Raspberry Pi 4 Drives Open Source MIDI Controller and Sequencer

Raspberry Pi
(Image credit: Niisse)

If you’re looking for a cool Raspberry Pi project to jam out with this summer, take a close look at this open-source MIDI controller and sequencer created by maker and musician Niisse. It’s 100% driven by a Raspberry Pi 4 and features handmade modules that handle special effects as well as input controls for real-time jam sessions.

This is a work in progress but so much progress has been made so far that we think it’s worth sharing. In the demo, Niisse is able to program a beat as well as play instruments with MIDI effects in accompaniment including electric guitar as well as keyboard. Effects can be controlled in real-time using modules and pre-programmed modulations.

The operation is driven by a Raspberry Pi 4 connected to a series of note control modules created by Niisse using SN74 type logic chips on a series of breadboards (at least while it’s in prototype phase). These breadboards feature a series of buttons, LEDs, and display modules to help him keep track of what note is being played as well as any numbers necessary to track the effect details.

The code created for this project was written by Niisse in Python and, like the rest of the project, is open source for anyone who wants to use the code or just take a closer look at how it works. This Python script used by the Pi is responsible for driving the sequencer application and handling input from the individual modules. Visit the RPiMidiSC project page at GitHub to check it out yourself.

According to his GitHub profile, Niisse is a software development student with an affinity for music and the technology that goes along with it. It’s no surprise he’s combined his experience into this open source platform that’s concert ready—even if it’s not totally finished just yet.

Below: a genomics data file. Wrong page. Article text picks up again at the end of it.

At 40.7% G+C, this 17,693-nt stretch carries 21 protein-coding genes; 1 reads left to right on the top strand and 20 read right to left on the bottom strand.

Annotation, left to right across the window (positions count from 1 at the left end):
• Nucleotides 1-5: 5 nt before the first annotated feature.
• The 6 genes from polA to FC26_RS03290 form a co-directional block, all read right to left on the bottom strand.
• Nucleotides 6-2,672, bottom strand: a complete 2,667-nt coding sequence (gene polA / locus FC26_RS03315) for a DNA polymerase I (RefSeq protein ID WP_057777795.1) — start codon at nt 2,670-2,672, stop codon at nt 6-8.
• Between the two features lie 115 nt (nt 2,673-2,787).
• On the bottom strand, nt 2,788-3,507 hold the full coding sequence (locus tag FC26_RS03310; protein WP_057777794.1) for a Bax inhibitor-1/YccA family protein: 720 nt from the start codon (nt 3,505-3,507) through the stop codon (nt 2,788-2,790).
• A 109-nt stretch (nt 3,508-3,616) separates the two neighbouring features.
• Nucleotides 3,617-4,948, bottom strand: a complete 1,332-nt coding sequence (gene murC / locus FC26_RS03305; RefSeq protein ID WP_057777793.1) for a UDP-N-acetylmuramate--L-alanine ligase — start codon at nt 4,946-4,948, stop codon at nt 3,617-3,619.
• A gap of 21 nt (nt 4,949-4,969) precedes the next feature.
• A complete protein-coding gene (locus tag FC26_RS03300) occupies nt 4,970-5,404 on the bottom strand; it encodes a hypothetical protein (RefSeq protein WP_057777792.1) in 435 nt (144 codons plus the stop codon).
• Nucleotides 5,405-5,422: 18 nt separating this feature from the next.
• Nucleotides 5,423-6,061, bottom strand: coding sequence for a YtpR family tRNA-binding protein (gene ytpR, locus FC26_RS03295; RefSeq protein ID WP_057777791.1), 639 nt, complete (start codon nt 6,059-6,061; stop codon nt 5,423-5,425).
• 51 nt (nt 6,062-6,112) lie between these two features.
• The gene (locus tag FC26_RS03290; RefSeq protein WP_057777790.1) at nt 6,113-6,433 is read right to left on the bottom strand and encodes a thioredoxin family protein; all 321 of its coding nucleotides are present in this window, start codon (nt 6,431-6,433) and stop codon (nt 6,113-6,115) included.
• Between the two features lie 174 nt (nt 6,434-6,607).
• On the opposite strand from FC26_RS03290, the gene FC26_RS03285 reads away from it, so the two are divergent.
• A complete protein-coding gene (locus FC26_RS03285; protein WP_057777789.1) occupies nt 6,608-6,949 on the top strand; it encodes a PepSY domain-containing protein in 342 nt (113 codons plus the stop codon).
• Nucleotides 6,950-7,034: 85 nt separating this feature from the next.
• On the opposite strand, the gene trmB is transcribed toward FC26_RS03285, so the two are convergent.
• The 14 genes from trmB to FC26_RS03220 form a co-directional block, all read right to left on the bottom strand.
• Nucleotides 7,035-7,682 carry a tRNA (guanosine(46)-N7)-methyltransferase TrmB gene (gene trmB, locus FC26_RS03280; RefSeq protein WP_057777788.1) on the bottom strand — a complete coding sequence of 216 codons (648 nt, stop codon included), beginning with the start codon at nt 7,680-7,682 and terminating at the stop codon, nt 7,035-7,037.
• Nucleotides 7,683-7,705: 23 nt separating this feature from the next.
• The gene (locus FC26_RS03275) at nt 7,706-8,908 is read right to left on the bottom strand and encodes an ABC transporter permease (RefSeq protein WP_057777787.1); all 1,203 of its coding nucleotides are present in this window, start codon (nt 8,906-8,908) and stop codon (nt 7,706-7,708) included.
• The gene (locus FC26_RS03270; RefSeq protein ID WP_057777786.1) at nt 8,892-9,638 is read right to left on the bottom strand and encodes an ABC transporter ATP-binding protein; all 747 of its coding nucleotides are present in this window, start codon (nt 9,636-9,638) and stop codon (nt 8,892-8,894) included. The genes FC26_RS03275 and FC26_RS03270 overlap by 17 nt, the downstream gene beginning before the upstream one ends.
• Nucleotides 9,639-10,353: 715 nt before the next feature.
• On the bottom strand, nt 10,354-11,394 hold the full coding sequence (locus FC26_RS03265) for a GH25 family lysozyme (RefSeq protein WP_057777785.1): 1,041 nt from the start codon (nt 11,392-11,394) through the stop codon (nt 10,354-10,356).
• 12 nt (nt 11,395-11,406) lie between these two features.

There are already plans in the works to upgrade the project. Niisse expressed interest in making the sequencer totally portable and documenting the build process over at YouTube. In the meantime, you can recreate this Raspberry Pi project in its current state by checking out his official YouTube channel where you’ll also find a groovy live demo of it in action.

Ash Hill
Contributing Writer

Ash Hill is a contributing writer for Tom's Hardware with a wealth of experience in the hobby electronics, 3D printing and PCs. She manages the Pi projects of the month and much of our daily Raspberry Pi reporting while also finding the best coupons and deals on all tech.

  • Giroro
    Are they even still making the Raspberry Pi 4?
    I feel like they went off the market like, 2 years ago, and never came back.
  • Niisse
    Niisse here - oh my gosh, thank you so much! It's hard to put into words how excited I was when I woke up and found this article!
  • Darkoverlordofdata
    This fit's in somewhere on the spectrum between proof of concept and vapourware. Don't get me wrong - I'm all for geeks playing with their soldering irons. But is it newsworthy? It's certainly not why Tom's Guide is in my news feed.
    I use Tom's Guide to stay on top of new, real products. And speaking as a musician, it's good to find a new source for developments in audio technology. But to read the article only to find that it's really about the equivalent of a H.S. science project is a bit disheartening.